For our friend had a grand uncle and a number of cousins connected with the Newtyle Railway, and all more or less affected that way.  One of his cousins, David Crichton, was a great fellow for working models of steam engines, one of which, made of silver, was well known in Dundee.  A beautiful lathe, constructed by him,, was sold to a Broughty Ferry gentleman for £45.  It was this David who ran the "Caley" engine to Glasgow in the race between the rival lines at the opening of the Tay Bridge, arriving three quarters of an hour before his opponent.  Another cousin was the maker of the game little model locomotive dubbed "Cutty Sark," which still holds its own at Dundee Exhibitions.  At Clocksbriggs the miller's son was sent to the plough, but his heart was never in the work, only, as he trudged the "furs" behind his pair, he was enabled to think out many a problem in mechanics, which for lack of books he had to test by practical experiments afterwards, and too often learned, to his chagrin, that there were other Richmonds in the field.  A case of this sort was his "link motion" contrivance, which, later on, he stumbled across at work in one of the ferry boats between Dundee and Newport.  But the young man of 16 or 18 was steadily making a name for himself in the district, and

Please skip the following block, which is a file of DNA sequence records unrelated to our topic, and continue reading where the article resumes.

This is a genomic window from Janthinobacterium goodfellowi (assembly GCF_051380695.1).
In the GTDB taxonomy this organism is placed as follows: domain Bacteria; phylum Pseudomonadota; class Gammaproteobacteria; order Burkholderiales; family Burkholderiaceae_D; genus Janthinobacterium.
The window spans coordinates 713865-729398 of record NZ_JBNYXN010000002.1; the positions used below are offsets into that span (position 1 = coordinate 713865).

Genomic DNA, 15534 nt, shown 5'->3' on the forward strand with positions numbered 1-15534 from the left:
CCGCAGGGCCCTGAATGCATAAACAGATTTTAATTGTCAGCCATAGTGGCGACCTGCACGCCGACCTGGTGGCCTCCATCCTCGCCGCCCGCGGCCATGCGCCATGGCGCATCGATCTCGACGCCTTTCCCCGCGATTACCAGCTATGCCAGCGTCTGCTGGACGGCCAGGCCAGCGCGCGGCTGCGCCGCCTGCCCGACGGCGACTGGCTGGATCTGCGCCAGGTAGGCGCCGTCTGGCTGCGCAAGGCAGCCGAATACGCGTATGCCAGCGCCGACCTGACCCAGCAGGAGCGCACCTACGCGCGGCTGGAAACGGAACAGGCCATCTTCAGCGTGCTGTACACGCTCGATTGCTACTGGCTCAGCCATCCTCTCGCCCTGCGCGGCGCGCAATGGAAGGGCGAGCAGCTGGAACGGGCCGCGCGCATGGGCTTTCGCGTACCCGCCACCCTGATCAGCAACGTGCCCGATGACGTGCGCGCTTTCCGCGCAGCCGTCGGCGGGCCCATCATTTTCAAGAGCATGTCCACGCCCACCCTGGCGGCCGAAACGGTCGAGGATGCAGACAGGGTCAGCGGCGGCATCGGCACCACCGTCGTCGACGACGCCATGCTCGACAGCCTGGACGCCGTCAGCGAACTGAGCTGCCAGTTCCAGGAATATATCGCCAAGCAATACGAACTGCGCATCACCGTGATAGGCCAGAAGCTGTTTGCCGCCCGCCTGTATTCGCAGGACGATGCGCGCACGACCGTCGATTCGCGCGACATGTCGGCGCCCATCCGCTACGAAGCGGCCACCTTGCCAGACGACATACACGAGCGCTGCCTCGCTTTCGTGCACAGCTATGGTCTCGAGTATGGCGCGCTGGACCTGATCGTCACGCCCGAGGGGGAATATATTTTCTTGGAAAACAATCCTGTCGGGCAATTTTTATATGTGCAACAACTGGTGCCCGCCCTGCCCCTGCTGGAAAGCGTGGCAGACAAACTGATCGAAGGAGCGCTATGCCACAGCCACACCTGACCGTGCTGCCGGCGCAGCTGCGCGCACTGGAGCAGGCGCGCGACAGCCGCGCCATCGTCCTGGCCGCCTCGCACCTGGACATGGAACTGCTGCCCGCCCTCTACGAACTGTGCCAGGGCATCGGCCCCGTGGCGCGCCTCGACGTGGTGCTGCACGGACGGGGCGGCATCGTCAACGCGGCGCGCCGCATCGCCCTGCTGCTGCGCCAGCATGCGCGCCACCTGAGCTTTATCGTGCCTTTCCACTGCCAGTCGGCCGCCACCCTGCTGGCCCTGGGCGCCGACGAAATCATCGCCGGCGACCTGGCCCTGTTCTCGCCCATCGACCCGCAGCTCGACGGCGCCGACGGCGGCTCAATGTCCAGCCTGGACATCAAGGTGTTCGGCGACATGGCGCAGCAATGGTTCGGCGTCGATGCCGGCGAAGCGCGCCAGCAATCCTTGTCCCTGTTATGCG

was his when he managed to make to work properly an old "Watt & Boulton" engine---the first of the kind north of the Tay---at Muirton Mill, near Clocksbriggs, which had beaten all the engineers in Arbroath.  About this time, too, he began learning the violin, and recalls as among the things he would not willingly forget the grand playing of Jamie Allan, of Forfar, and his string band, which the young fiddler used to tramp to Forfar to hear.  But he was not satisfied with the prospect of turning out a Niel Gow or even a Paganini, and with characteristic restlessness was always